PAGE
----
Abstract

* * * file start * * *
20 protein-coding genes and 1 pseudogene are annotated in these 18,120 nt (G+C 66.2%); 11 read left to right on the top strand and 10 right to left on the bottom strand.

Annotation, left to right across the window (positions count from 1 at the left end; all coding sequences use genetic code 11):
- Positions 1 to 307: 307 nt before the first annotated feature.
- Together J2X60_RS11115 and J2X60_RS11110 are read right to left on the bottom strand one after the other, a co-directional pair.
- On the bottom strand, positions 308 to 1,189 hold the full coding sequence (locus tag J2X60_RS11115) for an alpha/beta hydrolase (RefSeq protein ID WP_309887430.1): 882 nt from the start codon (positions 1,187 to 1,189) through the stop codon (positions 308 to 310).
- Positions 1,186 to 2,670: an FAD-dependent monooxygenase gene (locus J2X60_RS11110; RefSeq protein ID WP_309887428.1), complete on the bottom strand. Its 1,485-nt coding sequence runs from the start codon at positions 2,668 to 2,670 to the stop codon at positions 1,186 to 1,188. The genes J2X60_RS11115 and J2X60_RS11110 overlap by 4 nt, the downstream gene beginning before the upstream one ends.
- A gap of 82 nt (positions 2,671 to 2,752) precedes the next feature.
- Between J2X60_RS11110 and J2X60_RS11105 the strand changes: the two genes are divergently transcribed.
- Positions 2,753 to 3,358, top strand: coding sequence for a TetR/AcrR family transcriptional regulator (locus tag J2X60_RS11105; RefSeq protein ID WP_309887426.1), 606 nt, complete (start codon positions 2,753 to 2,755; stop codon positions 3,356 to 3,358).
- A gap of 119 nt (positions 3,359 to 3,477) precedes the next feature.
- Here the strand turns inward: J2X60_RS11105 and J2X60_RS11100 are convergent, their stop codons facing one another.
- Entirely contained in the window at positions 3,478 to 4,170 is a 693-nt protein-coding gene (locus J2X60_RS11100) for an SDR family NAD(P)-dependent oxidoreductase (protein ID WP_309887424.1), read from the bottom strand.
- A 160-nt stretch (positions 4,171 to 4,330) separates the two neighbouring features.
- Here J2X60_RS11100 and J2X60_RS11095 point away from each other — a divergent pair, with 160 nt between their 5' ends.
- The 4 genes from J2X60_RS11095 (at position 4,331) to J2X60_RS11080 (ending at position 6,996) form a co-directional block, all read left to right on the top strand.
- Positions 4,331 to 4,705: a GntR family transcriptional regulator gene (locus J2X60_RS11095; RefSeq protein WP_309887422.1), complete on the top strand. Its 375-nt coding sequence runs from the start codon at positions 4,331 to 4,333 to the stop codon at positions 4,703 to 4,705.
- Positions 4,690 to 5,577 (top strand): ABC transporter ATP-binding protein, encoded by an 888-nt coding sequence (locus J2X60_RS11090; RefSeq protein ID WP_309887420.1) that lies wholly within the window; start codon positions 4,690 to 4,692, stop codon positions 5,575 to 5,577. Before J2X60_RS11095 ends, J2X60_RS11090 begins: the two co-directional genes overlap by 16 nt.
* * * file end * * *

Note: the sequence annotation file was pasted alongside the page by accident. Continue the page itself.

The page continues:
Analyses of grain-size measurements by sieving and settling-tube techniques generally represent the grain size as "sieve diameters" and "sedimentation diameters," artificially replacing the natural, irregular grains with equivalent spheres. Depending on the true grain shape, this, of course, deviates considerably from their actual dimensions. The present study reexamines sieving, and reconfirms that this approach sorts the grains by shape as well as by size. The grain's intermediate axial diameter is the main controlling factor in its passage through sieve screens, and the analysis procedure of this study yields the distribution of grain intermediate diameters from the sieving measurements rather than the "sieve diameter." This permit a direct comparison with size distributions obtained by settling-tube analyses in that an analysis procedure is also presented where measured settling velocities are similarly converted into grain-intermediate diameters rather than to "sedimentation diameters" of spheres. Comparisons of sieving and settling-tube analyses of the same sand sample are found generally to yield nearly the same distributions of intermediate-grain diameters.--Modified journal abstract.

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